1) Can the Court wait to charge me . . . and
2) Can the Court charge me as an adult
The answer will be broken down accordingly. Before we do that, however, we must consider what you were arrested for. This will be important in analyzing both parts of your question.
You were charged with having weed, ecstasy, and adderall. The severity of these charges depends on the amount of each substance found on you.
The Arizona Law for Possession, use, production, sale or transportation of marijuana (ARS 13-3405) breaks the responsibility for marijuana charges into varying degrees. For example, a person who knowingly possesses, uses, produces, or sells marijuana is subject to a felony. If you have less than 2 pounds of marijuana and you are not selling it, that is a class 6 felony. If you might sell it, it's a class 3 felony. If you have 4 pounds and it's not for sale, that is a class 5 felony. If you could sell it, it's a class 4 felony. If you have more than 4 pounds not for sale, that is a class 4 felony. If you might sell it, then that is a class 2 felony. If you have less than 2 pounds that you could sell, that is a class 5 felony. So you see, the degree of this arrest depends entirely on the amount of pot in your possession, and the circumstances under which it was obtained.
Adderall, a prescription drug, includes amphetamines. It is unclear which Arizona Law (statute) the police officer would have cited you with for this charge, but it could have been a violation of the law against possessing a prescription drug without a prescription, or it could have been under the law against possessing a dangerous drug [because Adderall includes amphetamines, and that could make it a 'dangerous drug' under ARS 13-3401(6)(b)(i).
If you were charged with possession, use, administration, acquisition, sale, manufacture or transportation of prescription-only drugs (ARS 13-3406) the officer would have considered your possession of Adderall a prescription drug. This statute breaks the responsibility for these charges into varying degrees. For example, this statute states that a person who knowingly possesses prescription drugs without a prescription is subject to a class 1 misdemeanor. If you are actually administering the prescription drug to another person, or are transporting it to another state for unauthorized sales, you are subject to a class 6 felony.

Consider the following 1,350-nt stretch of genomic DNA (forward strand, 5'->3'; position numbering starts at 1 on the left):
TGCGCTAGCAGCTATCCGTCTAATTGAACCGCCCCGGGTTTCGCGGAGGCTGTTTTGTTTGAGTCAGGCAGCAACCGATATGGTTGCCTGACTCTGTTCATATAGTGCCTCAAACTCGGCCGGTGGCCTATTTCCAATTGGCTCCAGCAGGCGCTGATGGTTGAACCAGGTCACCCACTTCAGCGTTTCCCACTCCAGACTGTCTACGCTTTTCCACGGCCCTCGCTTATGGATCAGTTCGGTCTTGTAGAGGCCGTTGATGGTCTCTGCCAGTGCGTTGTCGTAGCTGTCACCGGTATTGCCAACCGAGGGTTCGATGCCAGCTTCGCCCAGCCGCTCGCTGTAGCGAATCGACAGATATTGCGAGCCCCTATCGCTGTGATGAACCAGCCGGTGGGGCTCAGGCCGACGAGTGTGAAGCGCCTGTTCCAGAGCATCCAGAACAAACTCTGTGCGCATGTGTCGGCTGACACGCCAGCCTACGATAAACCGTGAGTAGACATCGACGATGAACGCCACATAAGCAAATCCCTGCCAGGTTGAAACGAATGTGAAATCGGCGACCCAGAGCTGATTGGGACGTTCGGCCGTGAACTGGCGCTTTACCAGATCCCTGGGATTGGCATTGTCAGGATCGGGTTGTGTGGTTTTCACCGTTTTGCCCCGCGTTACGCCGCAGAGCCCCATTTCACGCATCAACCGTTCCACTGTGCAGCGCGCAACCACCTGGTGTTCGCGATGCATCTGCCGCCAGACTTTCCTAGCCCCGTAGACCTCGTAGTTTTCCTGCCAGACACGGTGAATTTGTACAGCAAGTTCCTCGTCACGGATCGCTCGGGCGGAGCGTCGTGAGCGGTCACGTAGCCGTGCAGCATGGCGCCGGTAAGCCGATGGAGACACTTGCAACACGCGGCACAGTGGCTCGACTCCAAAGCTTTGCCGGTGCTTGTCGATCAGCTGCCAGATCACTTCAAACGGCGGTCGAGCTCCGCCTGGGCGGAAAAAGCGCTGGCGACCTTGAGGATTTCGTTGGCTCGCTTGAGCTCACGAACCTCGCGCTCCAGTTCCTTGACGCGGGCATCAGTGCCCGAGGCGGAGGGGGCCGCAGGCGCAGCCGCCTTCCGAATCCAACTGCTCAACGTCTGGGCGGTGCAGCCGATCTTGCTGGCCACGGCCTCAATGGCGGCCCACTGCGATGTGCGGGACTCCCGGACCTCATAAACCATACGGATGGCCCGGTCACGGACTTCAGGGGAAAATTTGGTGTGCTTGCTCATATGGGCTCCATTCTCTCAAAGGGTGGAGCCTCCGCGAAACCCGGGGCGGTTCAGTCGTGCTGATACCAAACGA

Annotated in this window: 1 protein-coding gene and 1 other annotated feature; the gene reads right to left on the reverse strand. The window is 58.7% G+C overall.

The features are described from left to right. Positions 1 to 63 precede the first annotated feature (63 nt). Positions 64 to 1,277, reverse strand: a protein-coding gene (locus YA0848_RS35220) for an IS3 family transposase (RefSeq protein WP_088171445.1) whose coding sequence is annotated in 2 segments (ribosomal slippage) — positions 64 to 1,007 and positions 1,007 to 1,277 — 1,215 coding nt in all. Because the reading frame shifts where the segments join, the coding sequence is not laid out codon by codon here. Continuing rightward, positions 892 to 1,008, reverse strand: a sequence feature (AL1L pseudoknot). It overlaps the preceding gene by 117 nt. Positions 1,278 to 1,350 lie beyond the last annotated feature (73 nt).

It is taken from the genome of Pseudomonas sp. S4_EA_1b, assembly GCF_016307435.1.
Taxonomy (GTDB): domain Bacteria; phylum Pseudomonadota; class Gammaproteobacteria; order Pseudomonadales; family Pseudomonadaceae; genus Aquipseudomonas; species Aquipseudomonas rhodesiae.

If the officer charged you with a violation of possession, use, administration, acquisition, sale, manufacture or transportation of narcotic drugs (ARS 13-3408) then he considered the adderall a dangerous drug. This is also the law that the officer could have charged you with for your possession of ecstasy. This statute also breaks the responsibility of violating this law into varying degrees. For example, a person who knowingly possesses, uses, manufactures, administers, sells, or transports drugs is subject to a felony. Depending on what you could possibly do with the drugs in your possession, you could be charged with anywhere from a class 2 to a class 4 felony. If you are just possessing the drug for personal use, that's a class 4 felony. If you are administering it to someone else, or transporting it for possible sale, that could hit you harder with a class 2 or 3 felony.
So, it appears that you could have been charged with as serious a crime as a class 2 felony all the way to a class 1 misdemeanor. Each separate citation carries with it its own charge, so you were likely charged with multiple felony violations.
Can the Court wait to charge me?
You should know that there are time limitations involved with the start of prosecution ['charging you']. ARS 13-107. Defines the time limits involved with commencing prosecution ['charging you'] based upon the severity of each crime. For example, any homicide, chapter 14 class 2 felony, violent sexual assault, misuse of public monies, can be charged at any time. This does not apply to the crimes you committed. A class 2 through a class 6 felony must begin its prosecution within 7 years. A class one misdemeanor must begin prosecution within a year. ARS 8-301 specifically states when a case can begin against a juvenile: